I am one of EPA18’s interested, unenlightened observers who wants to learn about Chabad and Orthodox Jewish thought and reasoning. I welcomed my chance to read his biography and gain a simple if not complete explanation of Jewish Orthodoxy written by an insider. Perhaps it’s impossible to do in biography and I should have chosen an elementary textbook beginning with alef and ending with zed. However biography imputes a potential of instruction. Unfortunately this one isn’t fulfilled. I came away with little understanding of Chabad, its leaders, how their organization functions or why it even exists in the first place. This is not my fault, I am a careful, patient reader. I waited for instruction, waded through pages of admiration and stylized formality, and it never appeared. Give me something, I thought, anything to grasp, a foothold, a chance to gain the simplest understanding of why the Rebbe is so important, what brought people to mentally prostrate themselves and give their entire lives to his instructions. Why does it happen? Rabbi Steinsaltz failed because there were so few facts, illustrations or explanations, and I closed the book discouraged and disappointed.

Rabbi Steinsaltz is a solidly good writer. His devotional purity is transparent and quite beautiful, admirable and encouraging. This reader was jealous he had such a mentor. The Rebbe appears truth seeking and wonderfully religious, so close to God it is almost painful to think of him as less than angelic. Although not a sanctified or even a punctilious comparison for some, if Jews could consider the Catholic doctrine of sainthood, the Rebbe would qualify.

I cannot comment on technical, religious issues. I leave that to more qualified readers, and such comments are already addressed. I comment only on Rabbi Steinsaltz’s book as a standard, approachable biography that competes with accounts of other famous people. This book does not play in that venue. It is an ode, a praise and almost a psalm. Regrettably, it is as a marginal biography.
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on May 24, 2014
I got this book as soon as it came out, and at once read it- I could not put it down, and would highly recommend it to any one.
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on May 18, 2014
Wow written very well and understandable yet very deep if you read into it - What a great man !
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My Rebbe is a biography of the seventh Lubavitcher Rebbe (1902-1994) Menachem Mendel Schneerson, who led the Lubavitch chassidic movement, also called “Chabad,” for forty years. The term “rebbe” was developed by the early chassidim to distinguish their spiritual leaders, who they felt had supernatural and telepathic powers, over the rabbis who are spiritual leaders of non-chassidim. Schneerson or “the rebbe” as many call him, transformed the almost moribund sect into a vital many-member world-wide group.

Like other chassidim and many non-chassidim, Chabad theology is based on mysticism, but while others attempt to hide the secrets of mysticism, fearful that it will confuse the average Jew, Chabad openly reveals and praises mystical secrets. The rebbe composed many writings filled with his understanding of mysticism. One of his first books, for example, was a calendar in which he showed that every day had its “own esoteric, mystical meanings.” Chabad also differed from other chassidim in encouraging its adherents to obtain knowledge, although like many other chassidim, it is wary of secular knowledge. In fact the name Chabad is an acronym of chachma, bina, and daat, which many understand as “facts,” “understanding of the facts,” and “knowledge.”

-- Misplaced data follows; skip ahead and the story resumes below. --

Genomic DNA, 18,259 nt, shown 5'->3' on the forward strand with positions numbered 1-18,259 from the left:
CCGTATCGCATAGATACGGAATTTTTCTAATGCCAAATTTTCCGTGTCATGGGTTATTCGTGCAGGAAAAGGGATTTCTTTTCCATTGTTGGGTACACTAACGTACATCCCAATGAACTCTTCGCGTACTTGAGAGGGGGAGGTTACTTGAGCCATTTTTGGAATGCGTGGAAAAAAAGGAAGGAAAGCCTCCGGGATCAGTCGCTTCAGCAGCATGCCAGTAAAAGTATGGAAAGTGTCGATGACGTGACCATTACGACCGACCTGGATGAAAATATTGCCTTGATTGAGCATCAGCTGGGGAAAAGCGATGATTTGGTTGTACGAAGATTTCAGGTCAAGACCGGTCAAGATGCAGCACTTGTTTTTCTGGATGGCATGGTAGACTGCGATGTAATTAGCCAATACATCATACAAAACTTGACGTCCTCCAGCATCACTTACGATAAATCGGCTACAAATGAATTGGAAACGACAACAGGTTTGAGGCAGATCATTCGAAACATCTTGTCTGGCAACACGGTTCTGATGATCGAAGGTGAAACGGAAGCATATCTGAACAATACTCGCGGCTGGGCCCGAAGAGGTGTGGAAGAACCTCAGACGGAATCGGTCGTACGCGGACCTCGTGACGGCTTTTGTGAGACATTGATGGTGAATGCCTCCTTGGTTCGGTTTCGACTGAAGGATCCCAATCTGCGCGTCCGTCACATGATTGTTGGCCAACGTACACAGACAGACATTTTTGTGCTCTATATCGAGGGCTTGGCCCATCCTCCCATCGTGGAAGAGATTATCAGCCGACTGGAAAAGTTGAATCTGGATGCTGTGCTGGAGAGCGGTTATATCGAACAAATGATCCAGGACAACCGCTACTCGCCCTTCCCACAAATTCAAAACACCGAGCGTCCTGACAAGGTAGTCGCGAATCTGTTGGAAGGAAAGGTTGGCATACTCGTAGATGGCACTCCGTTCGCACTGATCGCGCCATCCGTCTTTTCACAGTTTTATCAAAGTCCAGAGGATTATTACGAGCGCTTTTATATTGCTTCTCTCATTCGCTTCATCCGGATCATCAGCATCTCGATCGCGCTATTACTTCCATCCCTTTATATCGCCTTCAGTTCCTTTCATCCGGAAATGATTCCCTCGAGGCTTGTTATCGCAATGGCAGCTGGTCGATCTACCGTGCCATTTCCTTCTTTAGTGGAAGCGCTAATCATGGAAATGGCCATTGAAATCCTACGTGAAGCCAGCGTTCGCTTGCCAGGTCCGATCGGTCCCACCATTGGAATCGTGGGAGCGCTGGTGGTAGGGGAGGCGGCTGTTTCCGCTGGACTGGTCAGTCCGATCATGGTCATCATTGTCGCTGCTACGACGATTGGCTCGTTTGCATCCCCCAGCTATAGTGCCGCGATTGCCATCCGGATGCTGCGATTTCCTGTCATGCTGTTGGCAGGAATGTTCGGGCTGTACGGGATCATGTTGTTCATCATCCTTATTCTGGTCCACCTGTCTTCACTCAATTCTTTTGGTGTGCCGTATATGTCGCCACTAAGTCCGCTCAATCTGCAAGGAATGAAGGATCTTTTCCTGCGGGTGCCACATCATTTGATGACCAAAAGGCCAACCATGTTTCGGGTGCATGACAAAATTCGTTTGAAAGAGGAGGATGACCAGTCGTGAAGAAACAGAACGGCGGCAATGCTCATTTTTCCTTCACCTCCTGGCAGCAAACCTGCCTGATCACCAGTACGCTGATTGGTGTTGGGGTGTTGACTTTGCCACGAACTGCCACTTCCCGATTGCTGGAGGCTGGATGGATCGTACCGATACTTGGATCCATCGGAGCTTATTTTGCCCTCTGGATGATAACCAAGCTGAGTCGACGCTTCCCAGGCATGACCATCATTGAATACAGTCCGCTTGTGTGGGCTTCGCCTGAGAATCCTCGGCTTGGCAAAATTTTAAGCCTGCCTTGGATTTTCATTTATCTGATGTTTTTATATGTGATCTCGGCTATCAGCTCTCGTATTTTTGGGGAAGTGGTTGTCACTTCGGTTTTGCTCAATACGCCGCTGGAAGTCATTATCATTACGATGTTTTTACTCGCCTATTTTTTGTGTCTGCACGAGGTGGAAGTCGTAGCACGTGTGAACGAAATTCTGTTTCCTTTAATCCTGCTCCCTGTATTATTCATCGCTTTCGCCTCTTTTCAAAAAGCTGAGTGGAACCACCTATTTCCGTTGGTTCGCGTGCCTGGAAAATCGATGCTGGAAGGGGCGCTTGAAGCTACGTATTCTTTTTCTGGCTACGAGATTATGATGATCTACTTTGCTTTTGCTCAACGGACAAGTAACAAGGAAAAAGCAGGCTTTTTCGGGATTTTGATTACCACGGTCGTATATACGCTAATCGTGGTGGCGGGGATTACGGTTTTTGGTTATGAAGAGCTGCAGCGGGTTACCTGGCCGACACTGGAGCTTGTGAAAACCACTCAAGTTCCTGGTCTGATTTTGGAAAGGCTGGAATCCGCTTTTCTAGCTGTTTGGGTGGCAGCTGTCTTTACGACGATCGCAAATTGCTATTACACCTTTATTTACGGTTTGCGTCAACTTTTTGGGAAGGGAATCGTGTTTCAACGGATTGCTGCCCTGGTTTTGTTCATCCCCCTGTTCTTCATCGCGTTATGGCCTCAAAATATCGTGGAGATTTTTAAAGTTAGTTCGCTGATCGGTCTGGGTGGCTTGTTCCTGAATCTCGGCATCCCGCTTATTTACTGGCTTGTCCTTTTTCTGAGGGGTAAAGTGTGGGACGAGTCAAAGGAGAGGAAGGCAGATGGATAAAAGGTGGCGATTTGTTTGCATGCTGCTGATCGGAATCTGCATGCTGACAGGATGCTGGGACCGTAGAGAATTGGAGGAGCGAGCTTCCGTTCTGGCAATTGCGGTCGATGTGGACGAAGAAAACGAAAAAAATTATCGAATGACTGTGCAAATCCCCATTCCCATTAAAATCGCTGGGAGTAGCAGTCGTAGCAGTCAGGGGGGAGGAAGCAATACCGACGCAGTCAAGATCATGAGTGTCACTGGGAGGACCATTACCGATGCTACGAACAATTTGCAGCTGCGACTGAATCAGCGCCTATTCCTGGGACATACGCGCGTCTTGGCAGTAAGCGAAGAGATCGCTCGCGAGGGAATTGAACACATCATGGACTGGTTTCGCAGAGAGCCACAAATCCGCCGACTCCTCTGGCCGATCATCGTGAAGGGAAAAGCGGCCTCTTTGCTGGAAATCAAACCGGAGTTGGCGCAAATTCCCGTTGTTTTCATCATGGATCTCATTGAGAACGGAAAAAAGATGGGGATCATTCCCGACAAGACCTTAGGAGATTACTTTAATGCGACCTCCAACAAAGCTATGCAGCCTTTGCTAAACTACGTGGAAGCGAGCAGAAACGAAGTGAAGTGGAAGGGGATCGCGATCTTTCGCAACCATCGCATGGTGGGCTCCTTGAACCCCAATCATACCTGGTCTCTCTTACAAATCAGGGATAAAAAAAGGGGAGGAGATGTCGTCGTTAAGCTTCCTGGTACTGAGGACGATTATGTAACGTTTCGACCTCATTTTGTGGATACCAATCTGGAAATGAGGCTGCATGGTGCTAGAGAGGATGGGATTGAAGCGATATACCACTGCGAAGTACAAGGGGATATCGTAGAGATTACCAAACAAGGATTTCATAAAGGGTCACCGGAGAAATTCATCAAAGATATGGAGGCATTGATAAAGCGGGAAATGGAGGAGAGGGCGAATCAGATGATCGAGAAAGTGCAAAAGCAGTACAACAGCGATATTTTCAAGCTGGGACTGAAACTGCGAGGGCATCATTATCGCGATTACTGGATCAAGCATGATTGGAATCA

Steinsaltz tells about the origin of the chassidic movement in the eighteenth century and about the Chabad offshoot under Schneur Zalman of Ladi (1745-1812). He describes how the sixth rebbe, Yosef Yitzchak, the father-in-law of the seventh rebbe, settled in the US in 1940. There were “so few Chabad members (at that time) that someone would stand on the street to recruit the tenth man for afternoon prayers.”

The seventh rebbe was highly educated, including in secular subjects. Many chassidim felt that the rebbe had a serious defect because he studied secular subjects. Yet, when he arrived in the US at age 39, he worked at the Brooklyn Navy Yard supervising the electrical installation of naval battleships.

Steinsaltz tells us that the rebbe did not want to accept the role as rebbe but once he was pushed to accept it, he assumed it and spent all his time doing the work, never taking a vacation during the forty years he was rebbe. He states that the rebbe was a lonely man because of his high intellect; he found it virtually impossible to form a close relationship with other people. However, he was very close to his father-in-law the sixth Rebbe and followed his customs. Steinsaltz tells readers that the sixth rebbe started the idea of sheluchim, sending chassidic emissaries throughout the world to teach chasiddus, but the seventh rebbe expanded the program and even included women as sheluchim. He continued the practice of late 10 AM morning services; encouraged girls as young as three to light Shabbat candle; encouraged women to wear beautiful wigs rather than covering their hair because the wigs were more “appealing and promoted the observance of this custom;” and much more.

Significantly, although the notion that the rebbe is the messiah is an important part even basic to the belief of a segment of Chabad, but not all members, Steinsaltz makes it clear that the rebbe never condoned the idea. He explains the difference between this group and those who reject the idea that Rabbi Schneerson was or is the messiah. He states that the rebbe unfortunately followed the custom of the prior rebbes of not naming a successor and this resulted in the tensions and discord that exists today in Chabad.

I found the book interesting as a biography and as a history of a segment of Jews, and I think that even people who are not mystically-minded will enjoy it.
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on May 24, 2014
I'm a Chabadnik and there is still quite alot in the book that I wasn't aware of. Great read for people who want to know about the Rebbe's life.
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on June 8, 2014
I have found this book to give a small peak into the Rebbes life
Rabbi steinsaltz has produced a master piece and easy read book for all people
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on April 5, 2015
I have read two other biographies, and this is the most personal. Also the most emotional.I think this biography took me deeper into modern-day CHABAD then any of the others. Last summer my family and I lived about four blocks from 770 for about three weeks. I wish I'd read this book before I took that trip. A lot of the questions that I had about the Rebbe and about CHABAD were answered by this book. I feel a deep personal connection to the Rebbe that i understand better now.